Study validates cheap and easy method for atherosclerosis screening

A new study has found that aortic atherosclerosis can be accurately predicted by measuring the compliance or stiffness of arteries in a patient's leg -- an approach that could trump CT coronary calcium scanning for identifying subclinical heart disease.

However, further development of this new approach is currently in limbo because the company that engineered the portable blood-volume device used in the study, Vasocor of Charleston, NC, has gone bankrupt.

"This is a classic example of a promising technology that ran out of money before they actually made it to the commercial market," said lead author Dr. David Herrington, a cardiologist at Wake Forest University Baptist Medical Center in Winston-Salem, NC.

"But the data are the data," Herrington said. "I think it's likely, after these results, that somebody is going to recognize this is an opportunity and will probably reinvest in the company and allow it to move forward."

The findings on lower-extremity arterial stiffness and its relationship to subclinical aortic atherosclerosis were published in the latest issue of the American Heart Association's medical journal (Circulation, July 27, 2004, Vol. 110:4, pp. 432-437).

Blood vessels become less pliable and begin to stiffen in the early stages of atherosclerosis due to plaque buildup. With this general knowledge, the researchers measured peripheral arterial compliance using Vasocor's fully automated, computer-controlled air plethysmograph, composed of an air pump, calibration chamber, and high-resolution pressure transducer.

Measurements were obtained from the patient via standard blood pressure cuffs placed at the thigh and calf. The arterial-compliance results for 268 enrolled patients were then compared to MRI-confirmed findings of aortic atherosclerosis in the same patients.

When compared to the standard noninvasive, nonimaging predictors of coronary risk, the arterial-compliance measurements proved superior. Reduced arterial compliance was more strongly associated with aortic atherosclerosis than Framingham Coronary Risk Score (FCRS) or the combination of FCRS and C-reactive protein (p < 0.0001), the authors noted.

"I think this proves the principle that measuring arterial compliance or arterial stiffness may be a useful adjunct to other measures that we typically employ in clinical practice to assess risk for heart disease," Herrington said.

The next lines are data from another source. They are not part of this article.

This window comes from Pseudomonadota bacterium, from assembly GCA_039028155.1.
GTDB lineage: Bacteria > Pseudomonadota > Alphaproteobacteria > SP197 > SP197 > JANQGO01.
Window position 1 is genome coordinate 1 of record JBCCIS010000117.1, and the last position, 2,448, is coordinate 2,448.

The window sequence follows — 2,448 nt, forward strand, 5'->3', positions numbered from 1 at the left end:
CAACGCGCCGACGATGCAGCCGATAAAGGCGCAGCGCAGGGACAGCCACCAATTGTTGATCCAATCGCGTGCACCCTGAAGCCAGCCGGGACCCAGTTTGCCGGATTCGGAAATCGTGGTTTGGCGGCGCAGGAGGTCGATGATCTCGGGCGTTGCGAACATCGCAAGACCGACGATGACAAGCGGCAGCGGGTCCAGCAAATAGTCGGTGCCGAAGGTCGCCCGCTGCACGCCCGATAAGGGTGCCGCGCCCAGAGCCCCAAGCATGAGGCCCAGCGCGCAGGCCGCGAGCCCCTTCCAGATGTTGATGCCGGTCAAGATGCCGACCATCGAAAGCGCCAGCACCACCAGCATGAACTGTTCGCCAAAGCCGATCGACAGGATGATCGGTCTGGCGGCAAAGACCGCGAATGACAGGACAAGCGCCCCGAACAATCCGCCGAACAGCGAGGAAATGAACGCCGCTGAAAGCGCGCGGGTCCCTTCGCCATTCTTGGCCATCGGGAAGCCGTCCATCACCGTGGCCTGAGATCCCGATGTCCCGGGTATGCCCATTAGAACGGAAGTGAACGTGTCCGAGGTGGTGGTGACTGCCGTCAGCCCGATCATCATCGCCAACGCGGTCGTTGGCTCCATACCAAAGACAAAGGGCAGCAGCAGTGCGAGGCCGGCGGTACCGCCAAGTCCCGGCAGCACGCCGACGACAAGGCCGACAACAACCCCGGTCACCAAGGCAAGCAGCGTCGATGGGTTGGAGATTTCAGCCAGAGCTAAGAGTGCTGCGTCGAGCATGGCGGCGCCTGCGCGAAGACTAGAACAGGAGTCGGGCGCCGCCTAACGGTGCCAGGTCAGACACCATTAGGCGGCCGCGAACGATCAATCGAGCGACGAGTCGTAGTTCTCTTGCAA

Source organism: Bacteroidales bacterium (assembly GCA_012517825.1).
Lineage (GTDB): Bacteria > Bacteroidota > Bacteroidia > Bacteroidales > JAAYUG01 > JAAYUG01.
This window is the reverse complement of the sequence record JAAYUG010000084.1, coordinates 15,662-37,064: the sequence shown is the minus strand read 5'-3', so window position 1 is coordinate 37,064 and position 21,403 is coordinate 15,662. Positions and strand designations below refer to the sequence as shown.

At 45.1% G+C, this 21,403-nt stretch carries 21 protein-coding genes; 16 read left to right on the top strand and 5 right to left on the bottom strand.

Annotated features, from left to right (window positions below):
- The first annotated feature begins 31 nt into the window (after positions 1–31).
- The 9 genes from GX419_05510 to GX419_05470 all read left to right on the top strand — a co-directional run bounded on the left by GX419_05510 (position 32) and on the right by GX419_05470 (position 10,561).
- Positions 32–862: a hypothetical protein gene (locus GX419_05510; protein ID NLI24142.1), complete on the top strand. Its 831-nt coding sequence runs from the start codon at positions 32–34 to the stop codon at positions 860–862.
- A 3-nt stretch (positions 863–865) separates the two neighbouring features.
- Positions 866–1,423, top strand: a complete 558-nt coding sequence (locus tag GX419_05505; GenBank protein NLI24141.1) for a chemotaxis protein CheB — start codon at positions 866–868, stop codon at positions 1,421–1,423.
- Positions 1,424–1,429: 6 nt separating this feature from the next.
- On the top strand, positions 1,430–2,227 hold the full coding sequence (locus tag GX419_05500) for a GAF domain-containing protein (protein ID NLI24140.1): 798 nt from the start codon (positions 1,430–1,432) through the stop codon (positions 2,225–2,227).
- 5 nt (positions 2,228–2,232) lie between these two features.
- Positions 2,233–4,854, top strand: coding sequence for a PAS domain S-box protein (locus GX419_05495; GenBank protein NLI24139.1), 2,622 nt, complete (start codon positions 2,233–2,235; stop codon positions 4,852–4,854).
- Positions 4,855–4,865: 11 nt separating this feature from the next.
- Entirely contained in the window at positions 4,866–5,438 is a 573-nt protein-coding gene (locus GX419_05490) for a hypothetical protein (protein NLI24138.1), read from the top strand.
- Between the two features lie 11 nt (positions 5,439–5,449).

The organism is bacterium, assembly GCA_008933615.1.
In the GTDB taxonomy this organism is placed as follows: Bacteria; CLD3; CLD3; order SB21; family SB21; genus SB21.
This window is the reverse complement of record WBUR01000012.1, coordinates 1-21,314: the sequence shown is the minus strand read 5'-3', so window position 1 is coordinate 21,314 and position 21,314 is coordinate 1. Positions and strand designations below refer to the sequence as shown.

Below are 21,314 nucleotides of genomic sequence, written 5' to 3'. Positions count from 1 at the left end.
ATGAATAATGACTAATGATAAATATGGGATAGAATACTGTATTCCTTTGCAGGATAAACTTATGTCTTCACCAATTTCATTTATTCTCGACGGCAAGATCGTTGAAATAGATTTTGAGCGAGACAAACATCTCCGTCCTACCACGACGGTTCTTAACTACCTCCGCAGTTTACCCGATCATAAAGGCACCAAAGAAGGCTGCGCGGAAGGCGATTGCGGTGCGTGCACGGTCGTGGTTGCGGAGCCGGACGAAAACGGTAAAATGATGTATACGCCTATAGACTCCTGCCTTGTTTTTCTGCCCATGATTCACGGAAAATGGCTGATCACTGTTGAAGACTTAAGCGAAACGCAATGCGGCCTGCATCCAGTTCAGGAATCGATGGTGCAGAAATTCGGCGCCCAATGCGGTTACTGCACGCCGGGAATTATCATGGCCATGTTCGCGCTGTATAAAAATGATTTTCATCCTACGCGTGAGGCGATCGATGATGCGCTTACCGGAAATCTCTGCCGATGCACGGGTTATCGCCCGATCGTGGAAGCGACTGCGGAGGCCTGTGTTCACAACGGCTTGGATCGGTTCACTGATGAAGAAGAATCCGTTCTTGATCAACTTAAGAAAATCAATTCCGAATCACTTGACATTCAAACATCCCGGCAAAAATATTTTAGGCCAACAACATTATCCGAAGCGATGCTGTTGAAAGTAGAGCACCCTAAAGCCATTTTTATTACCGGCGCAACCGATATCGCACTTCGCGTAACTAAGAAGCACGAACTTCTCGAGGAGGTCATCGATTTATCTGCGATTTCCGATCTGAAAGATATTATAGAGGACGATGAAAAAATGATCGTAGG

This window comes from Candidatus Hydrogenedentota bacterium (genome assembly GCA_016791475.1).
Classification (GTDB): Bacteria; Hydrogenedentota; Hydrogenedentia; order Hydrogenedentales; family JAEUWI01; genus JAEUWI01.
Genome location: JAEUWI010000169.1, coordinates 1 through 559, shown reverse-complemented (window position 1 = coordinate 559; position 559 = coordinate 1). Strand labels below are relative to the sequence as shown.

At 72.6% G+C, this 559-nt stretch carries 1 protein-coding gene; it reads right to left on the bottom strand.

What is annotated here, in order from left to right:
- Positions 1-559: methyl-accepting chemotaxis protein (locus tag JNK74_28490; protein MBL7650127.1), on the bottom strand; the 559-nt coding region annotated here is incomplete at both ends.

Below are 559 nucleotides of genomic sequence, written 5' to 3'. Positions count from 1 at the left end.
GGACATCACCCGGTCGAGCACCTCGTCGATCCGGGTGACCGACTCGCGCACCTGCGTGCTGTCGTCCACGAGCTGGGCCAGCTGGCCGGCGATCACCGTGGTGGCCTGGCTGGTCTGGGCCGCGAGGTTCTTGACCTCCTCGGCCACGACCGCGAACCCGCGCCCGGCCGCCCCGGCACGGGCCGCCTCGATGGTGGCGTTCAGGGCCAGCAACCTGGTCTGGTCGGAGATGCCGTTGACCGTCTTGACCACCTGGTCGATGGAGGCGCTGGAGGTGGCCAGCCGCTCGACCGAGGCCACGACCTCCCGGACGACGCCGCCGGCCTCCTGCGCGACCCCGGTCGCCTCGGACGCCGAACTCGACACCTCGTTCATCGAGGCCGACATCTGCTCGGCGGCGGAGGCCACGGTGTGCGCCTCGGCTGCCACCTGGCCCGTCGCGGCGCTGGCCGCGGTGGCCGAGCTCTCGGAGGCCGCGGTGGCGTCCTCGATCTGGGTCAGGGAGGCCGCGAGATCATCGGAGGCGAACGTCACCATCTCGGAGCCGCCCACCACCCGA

Such an approach would also have potential for mass screening of asymptomatic patients, Herrington said, given that the portable plethysmograph device could be used in doctors' offices by minimally trained personnel.

Arterial-compliance measurements would also identify atherosclerosis at earlier stages than coronary calcium scanning, according to Herrington and his co-authors. 

By comparison, although CT coronary calcium screening has been touted by some proponents, its prospects for large-scale use may look best when compared to the costs and logistics of a hypothetical MR-based screening approach.

But CT scanning has a head start over arterial compliance plethysmography on the research front, Herrington acknowledged. In particular, studies have already shown a relationship between coronary calcium and future risk of myocardial infarction (MI) or coronary heart disease (CHD) events.

"We've shown that (arterial compliance) is related to risk for extensive atherosclerosis, but we haven't shown that it predicts risk for MIs and CHD death," Herrington said. "And that's clearly something that is the reasonable next step in the ongoing evaluation of this approach."

By Tracie L. Thompson
AuntMinnie.com staff writer
July 30, 2004

Related Reading

Coronary calcium score is an effective prognostic tool for patients with diabetes, May 24, 2004

Mass-based CT calcium scoring leaves room for dose reduction, April 30, 2004

Radiologists correlate coronary calcium with other CVD markers, April 6, 2004

Coronary calcium screening worthwhile in asymptomatic patients at risk for CHD, August 27, 2003

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